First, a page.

“I grew up in Denmark, which is a big cycling nation,” explains Tobias Gehrke. But I never cycled for sport. I was more into football. Then I ruined my knee, and I got into running”.
Unfortunately, recurring injuries eventually also forced Tobias to stop competing in marathons. However, this negative outcome would soon draw him towards a new passion for cycling.
“A friend from business school had always said we should do the Race Across America (RAAM),” explains Tobias. This non-stop dash from one side of the United States to the other covers around 4,800km and is among the world’s most arduous ultra-endurance events. Having just left his job in finance and looking for a new challenge, Tobias decided he’d take up his friend’s suggestion despite having almost no cycling experience. “It was RAAM that got me into cycling,” says Tobias. “It’s the challenge that attracted me.
I like having something to work towards”. Tobias threw himself in at the deep end without hesitation. However, he wouldn’t be alone. Soon rounding up seven other riders, Tobias contacted his friend Matteo Cassina, the owner of Passoni, about equipping the team for the race. “It’s not easy to get seven other people to agree to buy a Passoni,” explains Tobias. “It’s a big investment. But Matteo kindly agreed to sponsor us and built the team’s entire fleet of Titanio Classica bikes at cost”.
For riders on larger teams, RAAM consists of a series of short efforts. As the squad progresses in the support vehicles, riders get on the road and go all out for as little as ten minutes. Once they’re done, they’re replaced by a teammate. Handing over a virtual baton, in this way, the vast span of the USA is bridged in thousands of individual steps. “Once you do RAAM, you realise you need to do it again. But in other ways, you also don’t want to do it,” says Tobia. “I had this idea that I’d get seven friends together, and we’d have this great trip across the US to raise money for charity, that we’d ride together and see the country. It quickly became apparent that that’s not what Race Across America is about”.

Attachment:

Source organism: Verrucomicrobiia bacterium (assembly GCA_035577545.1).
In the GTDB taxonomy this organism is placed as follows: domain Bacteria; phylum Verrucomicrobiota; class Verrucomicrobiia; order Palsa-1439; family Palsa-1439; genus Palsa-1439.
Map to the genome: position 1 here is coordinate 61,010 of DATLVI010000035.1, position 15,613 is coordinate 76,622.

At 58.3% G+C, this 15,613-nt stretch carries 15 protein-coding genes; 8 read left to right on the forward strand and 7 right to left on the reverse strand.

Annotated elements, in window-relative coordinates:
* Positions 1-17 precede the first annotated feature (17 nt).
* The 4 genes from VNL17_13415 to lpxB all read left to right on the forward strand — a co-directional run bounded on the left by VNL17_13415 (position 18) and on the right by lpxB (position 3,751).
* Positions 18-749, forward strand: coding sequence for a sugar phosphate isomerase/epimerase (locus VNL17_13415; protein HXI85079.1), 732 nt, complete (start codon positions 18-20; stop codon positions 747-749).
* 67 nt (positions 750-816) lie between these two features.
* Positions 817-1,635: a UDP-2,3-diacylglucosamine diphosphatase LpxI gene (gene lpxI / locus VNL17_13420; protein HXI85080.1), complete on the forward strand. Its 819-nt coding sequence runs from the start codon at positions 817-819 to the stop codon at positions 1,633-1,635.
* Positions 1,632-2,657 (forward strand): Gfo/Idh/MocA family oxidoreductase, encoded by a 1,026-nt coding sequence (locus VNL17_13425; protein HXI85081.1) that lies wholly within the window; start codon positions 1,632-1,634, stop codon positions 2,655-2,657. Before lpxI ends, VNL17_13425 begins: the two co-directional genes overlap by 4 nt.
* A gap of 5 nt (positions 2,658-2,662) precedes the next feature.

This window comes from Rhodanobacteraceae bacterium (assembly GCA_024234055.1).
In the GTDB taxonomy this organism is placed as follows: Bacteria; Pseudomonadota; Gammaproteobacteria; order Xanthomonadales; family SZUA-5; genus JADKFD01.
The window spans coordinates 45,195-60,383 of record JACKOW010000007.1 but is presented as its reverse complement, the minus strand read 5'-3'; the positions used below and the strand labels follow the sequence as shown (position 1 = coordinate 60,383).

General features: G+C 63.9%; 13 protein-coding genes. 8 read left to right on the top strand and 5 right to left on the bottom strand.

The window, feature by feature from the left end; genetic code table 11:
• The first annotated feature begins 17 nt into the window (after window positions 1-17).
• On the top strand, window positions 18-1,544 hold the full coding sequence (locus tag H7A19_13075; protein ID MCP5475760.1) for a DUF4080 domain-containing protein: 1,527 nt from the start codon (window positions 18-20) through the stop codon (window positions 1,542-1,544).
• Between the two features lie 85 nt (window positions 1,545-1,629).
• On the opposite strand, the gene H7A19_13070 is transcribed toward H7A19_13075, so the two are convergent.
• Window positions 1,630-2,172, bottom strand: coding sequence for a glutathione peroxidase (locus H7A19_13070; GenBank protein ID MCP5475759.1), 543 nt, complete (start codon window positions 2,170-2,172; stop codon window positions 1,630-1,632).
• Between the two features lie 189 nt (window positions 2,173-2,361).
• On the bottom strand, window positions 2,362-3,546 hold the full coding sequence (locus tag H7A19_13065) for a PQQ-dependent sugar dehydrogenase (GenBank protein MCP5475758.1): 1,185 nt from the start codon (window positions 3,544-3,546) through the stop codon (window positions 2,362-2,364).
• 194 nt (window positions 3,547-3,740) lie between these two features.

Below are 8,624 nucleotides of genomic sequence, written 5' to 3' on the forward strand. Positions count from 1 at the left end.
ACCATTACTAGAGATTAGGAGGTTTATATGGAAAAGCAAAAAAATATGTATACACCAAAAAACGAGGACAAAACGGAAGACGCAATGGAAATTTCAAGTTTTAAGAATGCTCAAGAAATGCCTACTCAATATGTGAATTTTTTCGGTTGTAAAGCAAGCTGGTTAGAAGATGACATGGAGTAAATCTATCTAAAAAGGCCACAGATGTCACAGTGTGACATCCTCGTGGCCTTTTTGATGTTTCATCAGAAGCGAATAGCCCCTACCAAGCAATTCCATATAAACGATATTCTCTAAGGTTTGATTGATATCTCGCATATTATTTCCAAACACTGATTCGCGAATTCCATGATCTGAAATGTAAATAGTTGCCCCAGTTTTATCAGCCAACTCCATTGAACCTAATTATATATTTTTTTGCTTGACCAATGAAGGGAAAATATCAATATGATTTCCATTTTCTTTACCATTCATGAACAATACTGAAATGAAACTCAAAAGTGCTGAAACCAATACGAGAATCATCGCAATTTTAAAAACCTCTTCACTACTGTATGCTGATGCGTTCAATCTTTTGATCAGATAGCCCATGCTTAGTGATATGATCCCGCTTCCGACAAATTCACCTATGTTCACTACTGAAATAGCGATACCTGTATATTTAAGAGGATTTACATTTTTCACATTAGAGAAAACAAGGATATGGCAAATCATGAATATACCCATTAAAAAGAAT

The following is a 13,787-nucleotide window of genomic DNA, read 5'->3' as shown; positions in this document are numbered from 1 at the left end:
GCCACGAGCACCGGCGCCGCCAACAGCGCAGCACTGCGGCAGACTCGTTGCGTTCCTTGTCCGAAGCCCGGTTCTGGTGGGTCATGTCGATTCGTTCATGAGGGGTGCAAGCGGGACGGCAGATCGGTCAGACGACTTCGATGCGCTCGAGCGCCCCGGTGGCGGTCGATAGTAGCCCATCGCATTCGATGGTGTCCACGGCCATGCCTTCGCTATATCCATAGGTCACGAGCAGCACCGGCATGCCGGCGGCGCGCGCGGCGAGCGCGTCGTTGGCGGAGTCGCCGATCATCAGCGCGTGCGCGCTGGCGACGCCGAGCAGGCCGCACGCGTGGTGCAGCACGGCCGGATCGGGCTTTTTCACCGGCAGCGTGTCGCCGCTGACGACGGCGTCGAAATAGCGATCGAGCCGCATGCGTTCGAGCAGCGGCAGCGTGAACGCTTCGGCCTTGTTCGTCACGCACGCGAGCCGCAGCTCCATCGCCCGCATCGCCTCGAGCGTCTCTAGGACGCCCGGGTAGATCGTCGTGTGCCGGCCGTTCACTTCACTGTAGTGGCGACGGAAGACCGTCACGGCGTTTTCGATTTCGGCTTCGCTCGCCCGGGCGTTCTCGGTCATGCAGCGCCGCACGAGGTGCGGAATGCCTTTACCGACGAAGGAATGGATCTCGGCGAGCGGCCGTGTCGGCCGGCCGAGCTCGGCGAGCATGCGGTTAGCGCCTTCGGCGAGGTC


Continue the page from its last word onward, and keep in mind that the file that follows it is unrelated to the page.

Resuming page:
While logistics proved one of the most complex elements for the team, they completed the notoriously tough race and secured a respectable placing. At the same time, they managed to excel in other areas. “We knew we weren’t gonna win RAAM,” says Tobias. “But we knew we could win the fundraising award”. Applying the team’s financial knowledge, its riders set up Athletes Without Frontiers and raised over $500,000 to support girls’ education in Kenya. Since that brutal introduction, cycling has become Tobias’ primary sport. Happily, he isn’t short of great riding as he lives in Geneva. “Right out my door, I can head by the lake and end up at the top of the Col de La Faucille, which has appeared in the Tour de France several times. It’s 25km uphill, then the same back down. That’s my go-to ride”.
Tobias also makes regular forays to the south of France and the States to visit family and takes his Passoni whenever possible. Since racing at RAAM, Tobias has also involved himself in projects that attempt to maximise the benefits of sport for individuals and society. “The reason I got hired for my first job in finance was that I’d played football,” explains Tobias. Goldman Sachs had identified elite sports and military people as having these skills that are very hard to teach”. “I did equity derivatives, which I knew nothing about before I started. It’s actually something you can be taught in three months as there are only so many permutations.
But perseverance and these skills you get through sports make picking such things up easier. Going over and over again. Training over and over and not stopping or giving up. Those skills you learn as an athlete or through cycling are much harder to teach in a classroom. Maximising their benefits is one of my passions”.